Tuesday, November 30, 2004

masters of creativity

Just got back from a trip to Walt Disney World. I never cease to be amazed at the level and quality of the creativity of that place.

While I was there, Jen drew my attention to a book (which I couldn’t resist buying), “The Imagineering Way” written by the Walt Disney Imagineers, the creative team behind the company

As I read the intro, words by Walt Disney himself, I was reminded of why he is one of my personal heroes. He did not fear failure or trying things outside of his comfort zone. Elsewhere in the book is written, “Many people never allow their creative abilities to surface because they fear what might happen. They fear failure. They fear feeling silly or inferior. They fear what others might think.”

How many times do we succumb to this fear and “go with what brung us,” stay with the tried and true and never experience the exhilaration of what could be? It is in that place of uncertainty that true creativity begins.

Enough of my words, take a minute to read Walt’s:

“Certainly we have all had [youthful] confidence at one time in our lives, though most of us lose it as we grow older. Perhaps, because of my work, I’ve been lucky enough to retain a shred of this youthful quality. But sometimes, as I look back on how tough things were, I wonder if I’d go through it again. I hope I would.

When I was about twenty-one, I went broke for the first time. I slept on chair cushions in my ‘studio’ in Kansas City and ate cold beans out of a can. But I took another look at my dream and set out for Hollywood.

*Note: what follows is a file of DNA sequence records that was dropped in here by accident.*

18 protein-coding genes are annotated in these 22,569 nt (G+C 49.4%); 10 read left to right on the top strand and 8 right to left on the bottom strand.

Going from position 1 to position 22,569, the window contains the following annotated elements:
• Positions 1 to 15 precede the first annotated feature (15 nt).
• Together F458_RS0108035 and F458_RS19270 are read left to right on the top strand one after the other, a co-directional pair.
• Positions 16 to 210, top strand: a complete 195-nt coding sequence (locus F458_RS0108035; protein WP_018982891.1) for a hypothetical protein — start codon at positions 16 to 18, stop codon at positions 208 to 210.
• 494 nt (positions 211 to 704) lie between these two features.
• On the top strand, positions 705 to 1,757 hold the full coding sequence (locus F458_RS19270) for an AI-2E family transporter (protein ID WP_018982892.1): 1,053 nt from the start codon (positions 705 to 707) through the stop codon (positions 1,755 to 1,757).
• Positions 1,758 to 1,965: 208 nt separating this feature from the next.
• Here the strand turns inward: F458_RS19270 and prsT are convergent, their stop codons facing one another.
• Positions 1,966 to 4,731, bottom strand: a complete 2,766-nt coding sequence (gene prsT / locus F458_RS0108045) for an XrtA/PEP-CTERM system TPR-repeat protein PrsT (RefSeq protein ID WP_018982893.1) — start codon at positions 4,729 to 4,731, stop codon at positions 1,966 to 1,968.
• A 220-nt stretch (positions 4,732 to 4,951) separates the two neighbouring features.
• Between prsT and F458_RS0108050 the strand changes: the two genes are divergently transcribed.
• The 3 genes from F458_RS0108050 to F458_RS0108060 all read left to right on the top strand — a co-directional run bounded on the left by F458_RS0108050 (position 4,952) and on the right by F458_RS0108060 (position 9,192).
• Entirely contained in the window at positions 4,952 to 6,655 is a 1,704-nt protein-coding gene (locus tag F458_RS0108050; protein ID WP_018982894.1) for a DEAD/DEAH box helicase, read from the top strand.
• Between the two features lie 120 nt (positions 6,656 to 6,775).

Foolish? Not to a youngster. An older person might have had too much ‘common sense’ to do it. Sometimes I wonder if ‘common sense’ isn’t another way of saying ‘fear.’ And ‘fear’ too often spells failure.

In the lexicon of youth there is no such word as ‘fail.’ Remember the story about the boy who wanted to march in the circus parade? When the show came to town, the bandmaster needed a trombonist, so the boy signed up. He hadn’t marched a block before the fearful noises from his horn caused two old ladies to faint and a horse to run away. The bandmaster deamanded, ‘Why didn’t you tell me you didn’t play the trombone?’ And the boy said, ‘How did I know? I never tried before!’

Many years ago, I might have done just what that boy did. Now I’m a grandfather and have a good many gray hairs and what a lot of people call common sense. But if I’m no longer young in age, I hope I stay young enough in spirit never to fear failure – young enough still to take a chance and march in the parade.”

-- Walt Disney